The seas that faced United States Coast Guard Cmdr. James Robertson in a year’s deployment with Operation Iraqi Freedom were not typical oceans. They were storms of sand, waves of heat, and floods of bottled water, all things atypical for a District 17 Station Juneau member.
“I spent very little time out on the water in Iraq but a lot of time on convoys going across the desert,” Robertson said, surrounded by friends and shipmates in the airport terminal on his arrival. “It is awesome to be back. Words don’t even begin to describe it. It’s a beautiful day. I am speechless at the turnout, it has just wowed me. The first thing I thought was they must be here for somebody else.”
Robertson was the officer in charge of the Port Advisory Coordinating Element in Iraq.
His mission was to work with the government of Iraq and the Port Authorities to develop a port security program that met international standards.
Robertson oversaw the development of the Port of Umm Qasr into a commercial port, thus aiding the citizens of Iraq by getting the port operational and up to security standards to become an international port.
Umm Qasr is in southern Iraq on a canalized estuary called Shat al Arab, formed by the meeting of the Euphrates and Tigris Rivers, and which then leads into the Persian Gulf.
Robertson first stayed in Camp Bucca and moved to Contingency Operating Base Basra. Days started at 5 a.m. with briefings and planning missions, going out to the various ports to meet with key leaders, and coming back in for reports. Ports included El Maqall, Abu Flouf, Khor Alzubyar, and Al Faw.
“They actually have six ports plus the offshore oil platforms which are considered deep water ports,” Robertson said. “We were able to open up these six ports to American forces as well as help the Iraqis understand that they need to implement this program to improve their economy as well as bring in commerce.”
Robertson said difficulties working there ranged from adjusting to the 12-hour time difference to the lifestyle of the Iraqi people being entirely different from anything he had encountered previously. He also carried a weapon 24 hours a day and wore 40 pounds of body armor as he traveled from place to place.
The temperature topped 100 degrees each day for one 186-day stretch. He also noted 270 days without rain.
“Of course it was a desert,” Robertson said. “I should have expected that, but it was so oppressive.”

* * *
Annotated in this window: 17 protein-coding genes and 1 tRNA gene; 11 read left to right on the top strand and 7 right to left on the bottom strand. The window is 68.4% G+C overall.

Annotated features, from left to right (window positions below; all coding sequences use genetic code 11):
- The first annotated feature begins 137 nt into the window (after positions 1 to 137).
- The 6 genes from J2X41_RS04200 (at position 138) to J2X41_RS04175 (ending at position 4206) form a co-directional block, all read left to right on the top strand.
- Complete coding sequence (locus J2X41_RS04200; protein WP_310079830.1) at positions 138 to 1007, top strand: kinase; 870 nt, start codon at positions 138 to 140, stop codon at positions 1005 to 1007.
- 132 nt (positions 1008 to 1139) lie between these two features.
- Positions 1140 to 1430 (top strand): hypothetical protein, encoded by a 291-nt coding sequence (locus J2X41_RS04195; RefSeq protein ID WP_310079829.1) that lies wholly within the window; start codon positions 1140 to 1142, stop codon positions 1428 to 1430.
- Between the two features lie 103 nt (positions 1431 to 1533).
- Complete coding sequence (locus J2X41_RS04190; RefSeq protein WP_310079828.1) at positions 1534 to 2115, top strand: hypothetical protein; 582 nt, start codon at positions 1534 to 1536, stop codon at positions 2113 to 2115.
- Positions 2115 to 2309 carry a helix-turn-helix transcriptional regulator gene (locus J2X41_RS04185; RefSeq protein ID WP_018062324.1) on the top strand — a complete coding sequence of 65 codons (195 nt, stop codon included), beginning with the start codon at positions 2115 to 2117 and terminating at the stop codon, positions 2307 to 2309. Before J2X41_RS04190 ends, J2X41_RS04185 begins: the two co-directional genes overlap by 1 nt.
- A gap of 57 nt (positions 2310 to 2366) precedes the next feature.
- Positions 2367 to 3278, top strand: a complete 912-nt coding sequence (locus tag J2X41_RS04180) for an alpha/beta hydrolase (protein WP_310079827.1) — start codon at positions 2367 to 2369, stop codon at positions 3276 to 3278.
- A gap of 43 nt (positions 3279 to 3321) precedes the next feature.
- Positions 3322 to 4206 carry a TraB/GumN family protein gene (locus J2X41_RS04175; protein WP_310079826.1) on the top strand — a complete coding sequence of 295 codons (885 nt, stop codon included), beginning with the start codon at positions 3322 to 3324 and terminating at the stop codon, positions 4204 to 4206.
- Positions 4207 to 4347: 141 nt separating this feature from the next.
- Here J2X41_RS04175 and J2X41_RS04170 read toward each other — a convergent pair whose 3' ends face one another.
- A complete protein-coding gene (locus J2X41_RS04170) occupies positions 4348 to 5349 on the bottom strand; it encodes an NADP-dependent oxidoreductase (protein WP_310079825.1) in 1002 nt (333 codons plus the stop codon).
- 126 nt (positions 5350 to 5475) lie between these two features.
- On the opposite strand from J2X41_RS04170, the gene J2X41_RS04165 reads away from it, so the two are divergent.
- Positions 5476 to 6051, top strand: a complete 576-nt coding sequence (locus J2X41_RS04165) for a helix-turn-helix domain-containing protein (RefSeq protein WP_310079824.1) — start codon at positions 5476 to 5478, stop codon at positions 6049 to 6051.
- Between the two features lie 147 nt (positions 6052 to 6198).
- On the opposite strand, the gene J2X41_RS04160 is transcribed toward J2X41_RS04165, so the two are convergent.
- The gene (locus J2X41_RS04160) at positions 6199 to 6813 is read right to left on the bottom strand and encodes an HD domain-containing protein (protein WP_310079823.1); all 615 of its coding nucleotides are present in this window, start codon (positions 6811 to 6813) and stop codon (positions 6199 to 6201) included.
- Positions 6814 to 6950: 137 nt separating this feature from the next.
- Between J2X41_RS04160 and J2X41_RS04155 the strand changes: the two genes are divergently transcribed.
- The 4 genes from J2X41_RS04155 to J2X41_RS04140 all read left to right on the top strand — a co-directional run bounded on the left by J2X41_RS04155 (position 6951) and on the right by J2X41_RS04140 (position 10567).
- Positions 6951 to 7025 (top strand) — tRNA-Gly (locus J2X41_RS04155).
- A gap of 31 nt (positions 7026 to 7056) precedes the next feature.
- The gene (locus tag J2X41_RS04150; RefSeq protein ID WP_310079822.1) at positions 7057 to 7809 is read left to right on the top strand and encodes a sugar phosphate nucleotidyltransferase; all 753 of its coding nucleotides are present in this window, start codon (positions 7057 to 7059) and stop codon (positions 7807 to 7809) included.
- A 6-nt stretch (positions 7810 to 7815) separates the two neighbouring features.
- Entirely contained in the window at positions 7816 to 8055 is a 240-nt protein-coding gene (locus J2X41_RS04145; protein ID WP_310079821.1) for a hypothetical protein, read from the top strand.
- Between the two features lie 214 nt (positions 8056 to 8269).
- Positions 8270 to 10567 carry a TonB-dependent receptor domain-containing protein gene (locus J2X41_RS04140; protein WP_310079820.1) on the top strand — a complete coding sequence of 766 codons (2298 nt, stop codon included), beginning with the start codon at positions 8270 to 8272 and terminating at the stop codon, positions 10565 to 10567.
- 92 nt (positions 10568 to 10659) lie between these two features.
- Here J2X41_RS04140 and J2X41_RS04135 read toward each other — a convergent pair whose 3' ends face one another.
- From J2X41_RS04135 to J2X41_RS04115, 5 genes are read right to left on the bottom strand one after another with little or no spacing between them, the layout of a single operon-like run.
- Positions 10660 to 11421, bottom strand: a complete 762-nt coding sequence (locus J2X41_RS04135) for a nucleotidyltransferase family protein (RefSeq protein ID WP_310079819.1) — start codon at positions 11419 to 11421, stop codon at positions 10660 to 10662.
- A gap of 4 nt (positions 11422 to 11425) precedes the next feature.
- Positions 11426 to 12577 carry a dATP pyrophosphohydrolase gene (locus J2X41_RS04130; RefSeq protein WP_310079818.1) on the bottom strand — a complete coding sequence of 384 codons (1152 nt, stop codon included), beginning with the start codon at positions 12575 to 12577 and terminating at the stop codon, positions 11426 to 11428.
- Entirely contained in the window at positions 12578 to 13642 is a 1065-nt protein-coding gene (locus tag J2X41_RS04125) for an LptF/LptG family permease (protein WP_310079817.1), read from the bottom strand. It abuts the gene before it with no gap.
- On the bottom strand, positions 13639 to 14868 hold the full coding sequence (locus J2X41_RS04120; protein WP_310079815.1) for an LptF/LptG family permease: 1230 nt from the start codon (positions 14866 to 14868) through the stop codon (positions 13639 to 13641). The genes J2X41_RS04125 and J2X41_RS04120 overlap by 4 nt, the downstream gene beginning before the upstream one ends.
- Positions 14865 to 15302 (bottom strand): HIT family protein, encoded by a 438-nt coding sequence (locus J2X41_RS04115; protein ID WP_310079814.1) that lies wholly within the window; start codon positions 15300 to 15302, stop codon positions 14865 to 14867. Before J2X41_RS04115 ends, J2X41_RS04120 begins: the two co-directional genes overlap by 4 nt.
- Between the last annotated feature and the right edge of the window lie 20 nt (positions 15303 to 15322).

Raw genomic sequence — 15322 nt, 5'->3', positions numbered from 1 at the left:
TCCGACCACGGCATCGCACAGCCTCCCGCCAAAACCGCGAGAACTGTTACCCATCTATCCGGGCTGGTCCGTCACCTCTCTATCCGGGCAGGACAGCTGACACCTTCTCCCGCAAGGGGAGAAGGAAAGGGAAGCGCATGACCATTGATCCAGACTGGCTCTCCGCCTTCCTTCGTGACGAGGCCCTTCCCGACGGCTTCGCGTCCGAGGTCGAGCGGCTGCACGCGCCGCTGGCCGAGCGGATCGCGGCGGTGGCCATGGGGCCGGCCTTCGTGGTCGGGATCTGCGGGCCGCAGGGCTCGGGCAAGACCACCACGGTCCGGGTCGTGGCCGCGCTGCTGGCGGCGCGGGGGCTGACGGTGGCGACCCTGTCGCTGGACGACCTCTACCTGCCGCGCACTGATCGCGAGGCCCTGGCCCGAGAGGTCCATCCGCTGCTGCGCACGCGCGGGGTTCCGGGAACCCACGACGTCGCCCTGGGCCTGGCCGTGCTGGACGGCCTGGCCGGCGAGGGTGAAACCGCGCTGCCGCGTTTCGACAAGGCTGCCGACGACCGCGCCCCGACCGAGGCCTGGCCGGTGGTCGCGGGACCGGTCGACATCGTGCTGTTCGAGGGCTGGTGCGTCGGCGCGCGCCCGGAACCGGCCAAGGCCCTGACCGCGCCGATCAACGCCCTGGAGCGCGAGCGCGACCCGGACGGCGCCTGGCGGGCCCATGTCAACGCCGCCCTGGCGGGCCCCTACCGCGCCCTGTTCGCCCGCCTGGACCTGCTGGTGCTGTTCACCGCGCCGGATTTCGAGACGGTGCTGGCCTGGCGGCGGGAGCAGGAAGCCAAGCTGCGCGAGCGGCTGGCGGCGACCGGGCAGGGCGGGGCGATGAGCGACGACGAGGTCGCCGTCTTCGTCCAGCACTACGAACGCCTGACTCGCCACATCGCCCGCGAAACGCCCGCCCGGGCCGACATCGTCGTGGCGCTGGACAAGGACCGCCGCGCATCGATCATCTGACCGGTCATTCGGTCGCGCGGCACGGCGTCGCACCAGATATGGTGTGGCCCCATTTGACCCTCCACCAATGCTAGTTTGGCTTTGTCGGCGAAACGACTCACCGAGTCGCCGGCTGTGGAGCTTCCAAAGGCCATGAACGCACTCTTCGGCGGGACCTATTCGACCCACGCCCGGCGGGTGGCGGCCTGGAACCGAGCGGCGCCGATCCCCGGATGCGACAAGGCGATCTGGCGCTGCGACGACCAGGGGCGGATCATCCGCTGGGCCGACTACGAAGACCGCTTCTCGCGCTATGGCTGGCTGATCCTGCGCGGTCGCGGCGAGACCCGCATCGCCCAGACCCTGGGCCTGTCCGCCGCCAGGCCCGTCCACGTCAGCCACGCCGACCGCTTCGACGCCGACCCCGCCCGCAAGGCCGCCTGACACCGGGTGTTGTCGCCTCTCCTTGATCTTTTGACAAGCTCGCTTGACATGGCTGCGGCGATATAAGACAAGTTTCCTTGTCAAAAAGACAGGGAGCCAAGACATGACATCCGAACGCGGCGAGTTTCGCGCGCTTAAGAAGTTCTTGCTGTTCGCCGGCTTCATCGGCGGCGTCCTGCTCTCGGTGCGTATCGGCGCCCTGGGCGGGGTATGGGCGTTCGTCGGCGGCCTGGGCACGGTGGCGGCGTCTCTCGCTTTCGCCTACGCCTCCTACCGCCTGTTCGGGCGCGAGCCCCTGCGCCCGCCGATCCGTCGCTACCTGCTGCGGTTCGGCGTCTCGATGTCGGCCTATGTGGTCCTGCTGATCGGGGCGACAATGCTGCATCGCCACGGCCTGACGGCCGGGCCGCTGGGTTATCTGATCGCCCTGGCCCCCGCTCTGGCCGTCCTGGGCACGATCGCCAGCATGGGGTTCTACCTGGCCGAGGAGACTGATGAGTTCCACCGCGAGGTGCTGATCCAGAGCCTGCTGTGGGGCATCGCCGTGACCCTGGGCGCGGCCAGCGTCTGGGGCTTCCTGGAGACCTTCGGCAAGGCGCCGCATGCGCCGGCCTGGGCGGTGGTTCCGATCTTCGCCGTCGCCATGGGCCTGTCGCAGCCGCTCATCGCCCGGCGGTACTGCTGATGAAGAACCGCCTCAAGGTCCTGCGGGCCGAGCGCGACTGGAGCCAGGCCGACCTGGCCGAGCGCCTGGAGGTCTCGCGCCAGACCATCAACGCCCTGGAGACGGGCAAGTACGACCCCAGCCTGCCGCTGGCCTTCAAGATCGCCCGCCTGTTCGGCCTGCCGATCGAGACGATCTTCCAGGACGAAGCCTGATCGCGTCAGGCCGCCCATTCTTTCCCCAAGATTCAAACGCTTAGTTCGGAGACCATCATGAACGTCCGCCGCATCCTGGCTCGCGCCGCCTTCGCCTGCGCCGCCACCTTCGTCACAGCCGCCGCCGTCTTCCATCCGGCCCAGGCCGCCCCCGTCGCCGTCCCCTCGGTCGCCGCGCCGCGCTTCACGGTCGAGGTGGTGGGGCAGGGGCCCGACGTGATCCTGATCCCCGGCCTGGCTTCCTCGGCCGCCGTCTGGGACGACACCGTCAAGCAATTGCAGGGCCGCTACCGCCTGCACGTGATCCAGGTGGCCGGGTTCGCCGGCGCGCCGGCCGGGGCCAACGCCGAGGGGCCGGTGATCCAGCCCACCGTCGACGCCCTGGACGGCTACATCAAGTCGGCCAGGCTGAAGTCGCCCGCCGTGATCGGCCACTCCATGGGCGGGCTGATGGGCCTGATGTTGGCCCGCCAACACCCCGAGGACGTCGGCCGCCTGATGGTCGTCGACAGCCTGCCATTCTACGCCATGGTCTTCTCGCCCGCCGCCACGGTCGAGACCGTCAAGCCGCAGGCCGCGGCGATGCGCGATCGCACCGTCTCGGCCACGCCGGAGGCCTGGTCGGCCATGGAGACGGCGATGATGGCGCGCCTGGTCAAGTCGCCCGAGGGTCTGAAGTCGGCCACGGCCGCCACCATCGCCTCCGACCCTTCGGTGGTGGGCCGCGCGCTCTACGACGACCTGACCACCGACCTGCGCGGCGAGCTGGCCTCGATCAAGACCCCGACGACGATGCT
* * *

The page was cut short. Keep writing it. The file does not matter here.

A security detail accompanied his work team whenever they worked outside of base.
“It is very humbling to put people in charge of protecting us,” Robertson said. “There were plenty of credible threats against us as well as the insurgency trying to take shots at us.”
Robertson said the people of Iraq were very warm and open to him.
“There is so much promise there,” Robertson said. “If we can get these and other programs in place, the education system back on track, and get commerce flowing other than just oil, the country can once again rejoin the modern world and the global community.”
Robertson said the ports were third-world status, still working with 1950s technology and to some extent a 1950s to 1970s management style.
Due to 30 years of war and sanctions, the education system and senior management had not been trained beyond 1970s standards, he said.
“We had a lot of hurdles to overcome to get them to embrace modern technology and modern thought processes for management,” Robertson said. “The senior management were survivors from the Saddam regime. They still had the Stalinist mentality. Very little empowerment, very little free thinking, it was a lot of group thought. Getting them to embrace capitalism and change their understanding of the entire Stalinist state-run companies was a huge process.”
Training programs were implemented in his time there, including the Maritime Academy and the Merchant Marine Academy for Iraq.
“It used to be the pearl of training in the Gulf and we are trying to return that to its former excellence as well,” Robertson said. “I do miss the staff I have left behind. There are Coast Guard officers still over there, still facing the perils of living and working in Iraq.”
Robertson has some time before he begins his duties in the prevention division of District 17 Station Juneau, overseeing the majority of the inspection programs.
Wife Whitney Robertson said, “I am so happy, I am really glad to be back on schedule again. It has been lonely, but I am so proud of him.”
Son Piper exclaimed loudly as he hung from Robertson’s arm, “Life will now be exciting again.”
As the Robertson family exited the Juneau airport, 17th District Chief of Staff Capt. Norman Buddy Custard said, “When the opportunity came up he volunteered to go over there and help the Iraqis build these ports. We don’t have a lot of Coast Guard men and women over in Iraq but we do have several. And we want to welcome him back home and for a job well done.”
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